Check out these unique destinations that reflect the genuine character of our region.
Milton House Museum
18 S. Janesville St., Milton, Wis., (608) 868-7772, miltonhouse.org
Built by Milton founder Joseph Goodrich in 1844, this three-story hexagon-shaped structure with a two-story rectangular wing was both a stagecoach inn and the Goodrich family residence. It was constructed of an unusual grout mixture of lime, coarse gravel and sand, the first poured concrete building in the U.S., and today, the oldest still standing.
Attached to the south face of the tower, the rectangular two-story wing was made up of five sections, with the family living quarters on the second floor and a variety of shops on the first. Inside the tower, the rooms are laid out around a wooden, hexagonal staircase in the center, which wraps around a masonry chimney that rises to the roof. The basement originally was divided into three rooms and used for cold storage; a fourth wall was added in 1954 to provide public restrooms.
The inn was a stop along the Underground Railroad, and a 40-foot tunnel in the southeast corner of the basement connects the inn to a nearby cabin. Goodrich, an abolitionist, provided a safe haven for runaway slaves by hiding them in the basement of the inn. The Milton House is part of the National Underground Railroad Network to Freedom, and was added to the National Register of Historic Places in 1972.
Today, the Milton House Museum is operated by the Milton Historical Society.
Hours: 10 a.m.-4 p.m., seven days a week, Memorial Day to Labor Day; 10 a.m.-2 p.m., Tues.-Fri., Labor Day to Memorial Day. Closed on all major holidays. Tours by appointment.
H. I. Lincoln Building
136 N. Elm St., Franklin Grove, Ill., (815) 456-3030, franklingroveil.org
In 1853, Henry Isaac Lincoln, a cousin of Abraham Lincoln, settled in the area that would become Franklin Grove and built a dry goods store. Its top floor was used for weekly dances, church services and even basketball games.
Through the decades, the building was used by several groups, but by the 1970s, the structure was empty and remained so for 20 years. In 1995, a local group formed the nonprofit Farming Heritage Inc. (FHI) and procured ownership of the building, restoring it as closely as possible to its original glory. They salvaged all materials they could for reuse and re-created features, using old photos and old lines on the wall as guides.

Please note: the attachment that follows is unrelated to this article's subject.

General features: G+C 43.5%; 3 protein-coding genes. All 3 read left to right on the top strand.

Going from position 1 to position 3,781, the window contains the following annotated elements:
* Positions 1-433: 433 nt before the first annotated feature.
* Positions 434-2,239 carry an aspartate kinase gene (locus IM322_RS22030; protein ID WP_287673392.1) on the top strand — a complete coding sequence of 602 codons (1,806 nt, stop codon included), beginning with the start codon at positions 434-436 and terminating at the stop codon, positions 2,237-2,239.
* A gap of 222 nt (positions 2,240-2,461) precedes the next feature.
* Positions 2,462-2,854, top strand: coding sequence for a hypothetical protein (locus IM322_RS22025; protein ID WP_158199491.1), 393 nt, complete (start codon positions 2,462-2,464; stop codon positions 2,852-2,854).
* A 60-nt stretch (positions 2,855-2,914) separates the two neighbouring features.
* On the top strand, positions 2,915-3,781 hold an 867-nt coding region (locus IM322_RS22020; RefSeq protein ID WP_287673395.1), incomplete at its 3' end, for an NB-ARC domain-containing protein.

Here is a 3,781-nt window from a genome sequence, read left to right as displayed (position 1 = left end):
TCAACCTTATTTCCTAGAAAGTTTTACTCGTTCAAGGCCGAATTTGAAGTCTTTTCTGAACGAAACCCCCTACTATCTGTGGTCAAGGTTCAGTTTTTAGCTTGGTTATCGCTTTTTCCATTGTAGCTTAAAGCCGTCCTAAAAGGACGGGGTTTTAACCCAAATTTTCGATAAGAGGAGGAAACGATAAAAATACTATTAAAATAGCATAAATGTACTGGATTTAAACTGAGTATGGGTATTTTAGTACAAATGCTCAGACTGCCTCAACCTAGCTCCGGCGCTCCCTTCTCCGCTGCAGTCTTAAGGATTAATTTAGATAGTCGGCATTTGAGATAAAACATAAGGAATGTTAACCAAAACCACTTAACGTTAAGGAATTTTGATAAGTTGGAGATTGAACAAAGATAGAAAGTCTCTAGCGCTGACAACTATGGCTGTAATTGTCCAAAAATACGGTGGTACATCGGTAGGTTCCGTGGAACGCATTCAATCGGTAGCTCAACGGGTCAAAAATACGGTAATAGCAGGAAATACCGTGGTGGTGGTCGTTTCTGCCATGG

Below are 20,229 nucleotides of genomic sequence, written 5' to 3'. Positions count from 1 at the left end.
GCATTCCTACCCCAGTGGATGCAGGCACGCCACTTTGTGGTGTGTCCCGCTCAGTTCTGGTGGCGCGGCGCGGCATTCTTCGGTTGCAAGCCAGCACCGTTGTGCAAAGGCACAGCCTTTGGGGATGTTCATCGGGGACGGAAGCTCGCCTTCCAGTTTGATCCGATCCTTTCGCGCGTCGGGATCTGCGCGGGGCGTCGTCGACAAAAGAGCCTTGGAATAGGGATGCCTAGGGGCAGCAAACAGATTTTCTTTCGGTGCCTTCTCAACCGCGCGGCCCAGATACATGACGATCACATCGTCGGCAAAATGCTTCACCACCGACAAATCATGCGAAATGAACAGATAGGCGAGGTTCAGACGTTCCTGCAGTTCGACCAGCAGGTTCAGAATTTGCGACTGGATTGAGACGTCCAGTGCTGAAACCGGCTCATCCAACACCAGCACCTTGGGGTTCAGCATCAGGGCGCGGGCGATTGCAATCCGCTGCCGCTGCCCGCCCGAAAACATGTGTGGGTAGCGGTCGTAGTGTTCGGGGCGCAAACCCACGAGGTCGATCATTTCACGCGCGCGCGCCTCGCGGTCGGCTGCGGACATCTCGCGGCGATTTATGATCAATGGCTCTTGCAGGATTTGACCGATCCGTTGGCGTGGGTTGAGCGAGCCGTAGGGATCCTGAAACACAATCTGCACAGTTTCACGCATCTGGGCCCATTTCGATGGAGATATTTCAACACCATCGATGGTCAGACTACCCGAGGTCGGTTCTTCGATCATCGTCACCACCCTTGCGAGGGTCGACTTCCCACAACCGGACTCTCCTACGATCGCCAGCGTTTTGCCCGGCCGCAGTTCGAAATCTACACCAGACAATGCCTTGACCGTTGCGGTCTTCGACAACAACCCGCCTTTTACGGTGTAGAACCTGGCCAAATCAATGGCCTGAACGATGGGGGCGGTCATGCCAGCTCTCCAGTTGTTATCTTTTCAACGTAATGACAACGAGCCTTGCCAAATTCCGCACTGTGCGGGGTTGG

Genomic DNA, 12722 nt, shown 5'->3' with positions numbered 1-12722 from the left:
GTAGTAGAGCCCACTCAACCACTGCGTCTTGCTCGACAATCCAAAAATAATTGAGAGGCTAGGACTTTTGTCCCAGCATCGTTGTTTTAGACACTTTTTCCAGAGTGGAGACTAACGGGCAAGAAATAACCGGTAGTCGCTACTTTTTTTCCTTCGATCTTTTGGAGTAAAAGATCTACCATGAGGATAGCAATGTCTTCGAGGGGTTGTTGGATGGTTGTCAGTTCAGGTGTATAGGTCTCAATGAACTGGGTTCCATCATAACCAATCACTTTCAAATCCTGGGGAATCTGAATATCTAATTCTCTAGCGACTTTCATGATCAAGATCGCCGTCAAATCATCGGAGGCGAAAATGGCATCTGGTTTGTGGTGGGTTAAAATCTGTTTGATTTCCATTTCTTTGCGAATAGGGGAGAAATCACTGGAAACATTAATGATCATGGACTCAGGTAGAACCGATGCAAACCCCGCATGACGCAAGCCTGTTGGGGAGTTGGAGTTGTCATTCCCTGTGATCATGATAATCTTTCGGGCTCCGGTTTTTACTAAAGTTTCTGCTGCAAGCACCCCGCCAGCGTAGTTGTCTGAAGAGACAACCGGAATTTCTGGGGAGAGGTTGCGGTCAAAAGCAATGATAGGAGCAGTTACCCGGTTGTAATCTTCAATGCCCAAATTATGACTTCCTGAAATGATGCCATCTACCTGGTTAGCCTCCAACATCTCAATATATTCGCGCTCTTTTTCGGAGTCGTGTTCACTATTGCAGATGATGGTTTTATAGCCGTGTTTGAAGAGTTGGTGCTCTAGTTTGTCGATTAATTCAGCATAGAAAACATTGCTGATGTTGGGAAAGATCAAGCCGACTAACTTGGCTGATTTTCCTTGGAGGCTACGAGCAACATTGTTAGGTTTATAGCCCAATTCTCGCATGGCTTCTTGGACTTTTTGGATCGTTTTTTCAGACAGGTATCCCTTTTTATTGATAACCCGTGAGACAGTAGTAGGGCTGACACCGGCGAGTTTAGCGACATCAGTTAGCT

The restored building opened officially in 1999, after FHI members secured its designation as the Lincoln Highway Association National Tourism Headquarters. The H.I. Lincoln Building was a perfect site for its headquarters: It was built by a relative of the road’s namesake, on a stretch of the original Lincoln Highway, and in 1914, it was the site of fundraising efforts by a member of the original highway association. In 2013, it hosted several highway centennial celebration events.
In addition to housing Lincoln Highway memorabilia and information, the building now holds a shop offering antiques, toys, dolls, unique woodworking decorations, handmade soaps and locally produced maple syrup.
Each third Friday is free “Music at the Lincoln Building,” featuring local musicians playing country, bluegrass, blues and more.
Hours: Mon.-Sat. 10 a.m.-4 p.m., Sun. noon-4 p.m.
Lincoln-Tallman House Two-Story Privy
440 N. Jackson St., Janesville, Wis., (608) 756-4509, rchs.org
This restored Italianate mansion, completed in 1857, was built by William Morrison Tallman, lawyer and outspoken abolitionist. A year before he was elected president, Abraham Lincoln slept in the residence after speaking at the Beloit City Republican Club – hence, the site’s hyphenated name. On display in the bedroom where Lincoln slumbered is a candlestick from the Lincoln china, gifted by The White House.
Restored to its Victorian glory, the Lincoln-Tallman House is now home to the Rock County Historical Museum. Guided tours cover five levels, from the basement to the cupola. Behind the house is one of its more unique features: a two-story privy, where it almost certainly can be said Lincoln sat here.
The lower level of the privy, accessible only from the outside, was used in warmer weather. The upper level is connected to the second-floor servants’ hallway. Each level was made with three seats, each a different size to accommodate all family members.
Even with this indoor access, tour guides explain, bedrooms were still equipped with chamber pots. A night trip to the privy would have meant walking past the servants’ quarters in night clothes, which would have been out of the question.
The Lincoln-Tallman House is open 10 a.m.-4 p.m., Mon.-Fri. from Jan. 2-May 31 and Oct. 1-Nov. 20; and seven days a week from June 1-Sept. 30 and Nov. 30-Dec. 30.